There is ample evidence on record to show that the petitioner had come down to Chidambaram with a view to settle his family there and also to carry on a wholesale business in paddy and grains and that he has made all the necessary arrangements and preparations for carrying on the business and he is actually carrying on the business in a portion of his brother's house. It will be too much to assume that he would have manoeuvred to get a licence for starting the business in paddy and grains and would have printed bill pooks in his name and obtained the signatures from various customers for the goods supplied to them and maintained the various account books only for the purpose of pretending that he was carrying on a business of his own on the date of the application for eviction and complying with the requirements of the Act. We cannot also attach much significance to the fact that the account books and other books were produced only on 20th October, 1958. The petition was filed on 21st July, 1958 and the account books and connected records were produced on 20th October, 1958. The petition came up for hearing on 6th November, 1958, and evidence was actually recorded on that date. The fact therefore remains that long before the hearing of the petition, the petitioner had filed all the relevant records. I do not think that any adverse inference can be drawn by reason of the delay in producing the account books. Taking all the circumstances into consideration, I am satisfied that the application of the petitioner is bona fide one and the petitioner required the suit shop for carrying on his business. I am therefore inclined to agree with the findings of the Rent Controller and uphold the order of eviction passed by him.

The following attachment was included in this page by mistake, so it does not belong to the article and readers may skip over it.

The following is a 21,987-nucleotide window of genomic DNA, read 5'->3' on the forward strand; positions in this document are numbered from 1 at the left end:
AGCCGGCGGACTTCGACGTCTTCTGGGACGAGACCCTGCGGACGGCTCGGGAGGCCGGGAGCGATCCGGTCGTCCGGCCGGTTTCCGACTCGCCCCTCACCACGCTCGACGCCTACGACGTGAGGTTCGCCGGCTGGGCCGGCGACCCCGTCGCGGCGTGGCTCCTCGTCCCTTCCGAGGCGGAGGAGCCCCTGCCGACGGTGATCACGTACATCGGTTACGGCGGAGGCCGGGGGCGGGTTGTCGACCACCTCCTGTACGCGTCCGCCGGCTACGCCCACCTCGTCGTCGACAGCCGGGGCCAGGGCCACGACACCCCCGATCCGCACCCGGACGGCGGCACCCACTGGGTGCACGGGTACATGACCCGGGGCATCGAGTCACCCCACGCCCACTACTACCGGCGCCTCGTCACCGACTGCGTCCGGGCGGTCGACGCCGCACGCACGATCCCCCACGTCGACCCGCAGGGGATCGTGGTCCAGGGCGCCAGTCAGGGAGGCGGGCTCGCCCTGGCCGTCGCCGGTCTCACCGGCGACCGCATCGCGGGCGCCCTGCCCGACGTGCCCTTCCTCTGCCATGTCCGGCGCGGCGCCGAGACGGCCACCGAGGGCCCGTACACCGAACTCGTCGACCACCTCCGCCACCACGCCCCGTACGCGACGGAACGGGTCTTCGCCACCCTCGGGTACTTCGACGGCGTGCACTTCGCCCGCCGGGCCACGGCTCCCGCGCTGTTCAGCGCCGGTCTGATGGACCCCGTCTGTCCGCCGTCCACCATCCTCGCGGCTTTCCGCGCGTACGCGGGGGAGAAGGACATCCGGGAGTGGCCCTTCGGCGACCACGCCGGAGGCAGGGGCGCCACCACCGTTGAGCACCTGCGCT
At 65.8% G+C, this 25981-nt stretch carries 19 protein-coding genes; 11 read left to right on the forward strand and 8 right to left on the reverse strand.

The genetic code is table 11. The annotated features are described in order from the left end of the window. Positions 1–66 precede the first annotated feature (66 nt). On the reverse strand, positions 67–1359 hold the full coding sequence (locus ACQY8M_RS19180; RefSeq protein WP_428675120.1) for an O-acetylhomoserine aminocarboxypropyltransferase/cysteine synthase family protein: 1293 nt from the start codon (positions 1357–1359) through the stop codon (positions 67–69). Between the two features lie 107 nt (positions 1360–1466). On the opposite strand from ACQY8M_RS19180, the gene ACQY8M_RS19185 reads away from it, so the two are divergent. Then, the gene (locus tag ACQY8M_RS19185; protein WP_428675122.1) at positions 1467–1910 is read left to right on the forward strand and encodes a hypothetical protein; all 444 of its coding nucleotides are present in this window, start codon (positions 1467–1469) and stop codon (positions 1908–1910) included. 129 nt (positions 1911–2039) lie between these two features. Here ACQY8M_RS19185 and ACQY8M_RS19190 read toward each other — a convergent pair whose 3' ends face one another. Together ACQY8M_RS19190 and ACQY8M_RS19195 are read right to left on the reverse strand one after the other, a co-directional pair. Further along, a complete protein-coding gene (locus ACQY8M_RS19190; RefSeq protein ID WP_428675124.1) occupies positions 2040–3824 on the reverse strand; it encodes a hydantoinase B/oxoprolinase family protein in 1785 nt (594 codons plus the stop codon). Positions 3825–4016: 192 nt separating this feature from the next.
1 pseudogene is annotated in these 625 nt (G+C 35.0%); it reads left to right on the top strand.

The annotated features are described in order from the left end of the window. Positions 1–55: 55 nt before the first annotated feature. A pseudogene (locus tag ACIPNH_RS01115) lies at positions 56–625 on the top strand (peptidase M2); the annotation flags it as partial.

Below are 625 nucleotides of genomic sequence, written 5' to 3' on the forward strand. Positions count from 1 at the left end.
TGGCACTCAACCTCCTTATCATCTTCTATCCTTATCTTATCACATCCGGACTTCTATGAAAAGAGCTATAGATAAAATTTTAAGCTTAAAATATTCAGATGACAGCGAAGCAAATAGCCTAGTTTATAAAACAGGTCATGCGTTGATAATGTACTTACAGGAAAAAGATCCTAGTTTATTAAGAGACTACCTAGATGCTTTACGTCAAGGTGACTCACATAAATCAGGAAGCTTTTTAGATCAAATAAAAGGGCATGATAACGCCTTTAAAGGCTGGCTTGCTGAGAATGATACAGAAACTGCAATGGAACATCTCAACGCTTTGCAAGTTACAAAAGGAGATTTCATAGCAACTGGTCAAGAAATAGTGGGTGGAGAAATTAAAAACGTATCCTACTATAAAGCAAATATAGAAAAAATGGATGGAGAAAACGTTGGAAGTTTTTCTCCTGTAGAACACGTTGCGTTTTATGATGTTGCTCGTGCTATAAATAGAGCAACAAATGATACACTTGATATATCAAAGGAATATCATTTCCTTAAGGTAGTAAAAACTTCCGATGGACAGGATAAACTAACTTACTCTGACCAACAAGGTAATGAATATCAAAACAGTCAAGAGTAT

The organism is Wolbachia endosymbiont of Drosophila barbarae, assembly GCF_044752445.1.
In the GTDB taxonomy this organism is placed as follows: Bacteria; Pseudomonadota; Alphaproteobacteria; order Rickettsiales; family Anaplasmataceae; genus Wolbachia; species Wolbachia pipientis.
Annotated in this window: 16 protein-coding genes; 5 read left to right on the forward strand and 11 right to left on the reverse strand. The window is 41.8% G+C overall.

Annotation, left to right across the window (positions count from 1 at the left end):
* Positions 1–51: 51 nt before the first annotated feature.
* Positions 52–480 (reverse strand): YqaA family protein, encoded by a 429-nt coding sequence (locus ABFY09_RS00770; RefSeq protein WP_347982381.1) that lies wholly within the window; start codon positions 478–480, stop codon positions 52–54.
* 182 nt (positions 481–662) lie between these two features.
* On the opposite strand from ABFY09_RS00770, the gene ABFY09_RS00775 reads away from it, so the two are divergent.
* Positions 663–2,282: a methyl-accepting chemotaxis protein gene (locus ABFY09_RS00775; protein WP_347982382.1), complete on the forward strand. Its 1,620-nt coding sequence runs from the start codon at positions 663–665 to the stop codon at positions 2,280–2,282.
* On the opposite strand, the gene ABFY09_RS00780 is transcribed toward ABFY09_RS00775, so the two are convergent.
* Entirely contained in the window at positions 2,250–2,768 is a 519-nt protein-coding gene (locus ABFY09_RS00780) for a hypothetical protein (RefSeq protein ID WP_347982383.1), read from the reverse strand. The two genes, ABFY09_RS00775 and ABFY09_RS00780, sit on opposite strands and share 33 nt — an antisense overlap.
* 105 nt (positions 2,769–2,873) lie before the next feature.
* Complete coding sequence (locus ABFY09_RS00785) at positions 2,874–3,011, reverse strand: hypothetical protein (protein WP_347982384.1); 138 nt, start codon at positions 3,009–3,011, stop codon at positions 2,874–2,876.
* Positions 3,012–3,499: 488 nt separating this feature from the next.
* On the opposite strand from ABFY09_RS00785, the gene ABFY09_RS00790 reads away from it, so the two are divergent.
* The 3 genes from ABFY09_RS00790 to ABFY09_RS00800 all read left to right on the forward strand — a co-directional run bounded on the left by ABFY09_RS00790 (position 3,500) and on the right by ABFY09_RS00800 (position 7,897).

7. The revision petition is therefore allowed and the order of the District Judge is set aside and that of the Rent Controller is restored.
8. It is represented that the respondent is carrying on business in the suit shop for the last 20 years. I think that it will no be proper to direct him to vacate the premises immediately and that sufficient time should be given to him to vacate the premises, so that he may secure alternative accommodation for continuing his business. I accordingly grant him time till 1st May, 1964 to vacate the premises. No order as to costs in this C.R.P.